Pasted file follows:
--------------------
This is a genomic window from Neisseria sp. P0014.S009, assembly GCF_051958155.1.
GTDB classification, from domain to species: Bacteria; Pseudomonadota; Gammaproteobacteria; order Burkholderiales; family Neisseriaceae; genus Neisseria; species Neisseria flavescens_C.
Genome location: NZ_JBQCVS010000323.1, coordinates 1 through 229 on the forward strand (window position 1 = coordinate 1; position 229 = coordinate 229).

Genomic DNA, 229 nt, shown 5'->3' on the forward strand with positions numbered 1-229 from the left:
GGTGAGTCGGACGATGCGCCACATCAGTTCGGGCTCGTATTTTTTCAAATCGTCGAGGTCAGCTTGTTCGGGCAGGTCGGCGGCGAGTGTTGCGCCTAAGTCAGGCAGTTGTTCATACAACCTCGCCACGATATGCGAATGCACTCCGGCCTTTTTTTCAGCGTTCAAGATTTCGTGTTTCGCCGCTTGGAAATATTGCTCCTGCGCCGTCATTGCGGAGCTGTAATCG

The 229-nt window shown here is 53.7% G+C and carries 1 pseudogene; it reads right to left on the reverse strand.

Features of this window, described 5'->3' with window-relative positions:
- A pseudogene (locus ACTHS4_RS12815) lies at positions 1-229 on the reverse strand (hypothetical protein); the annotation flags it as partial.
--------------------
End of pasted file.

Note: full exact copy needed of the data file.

This is a genomic window from Neisseria sp. P0014.S009, assembly GCF_051958155.1.
GTDB classification, from domain to species: Bacteria; Pseudomonadota; Gammaproteobacteria; order Burkholderiales; family Neisseriaceae; genus Neisseria; species Neisseria flavescens_C.
Genome location: NZ_JBQCVS010000323.1, coordinates 1 through 229 on the forward strand (window position 1 = coordinate 1; position 229 = coordinate 229).

Genomic DNA, 229 nt, shown 5'->3' on the forward strand with positions numbered 1-229 from the left:
GGTGAGTCGGACGATGCGCCACATCAGTTCGGGCTCGTATTTTTTCAAATCGTCGAGGTCAGCTTGTTCGGGCAGGTCGGCGGCGAGTGTTGCGCCTAAGTCAGGCAGTTGTTCATACAACCTCGCCACGATATGCGAATGCACTCCGGCCTTTTTTTCAGCGTTCAAGATTTCGTGTTTCGCCGCTTGGAAATATTGCTCCTGCGCCGTCATTGCGGAGCTGTAATCG

The 229-nt window shown here is 53.7% G+C and carries 1 pseudogene; it reads right to left on the reverse strand.

Features of this window, described 5'->3' with window-relative positions:
- A pseudogene (locus ACTHS4_RS12815) lies at positions 1-229 on the reverse strand (hypothetical protein); the annotation flags it as partial.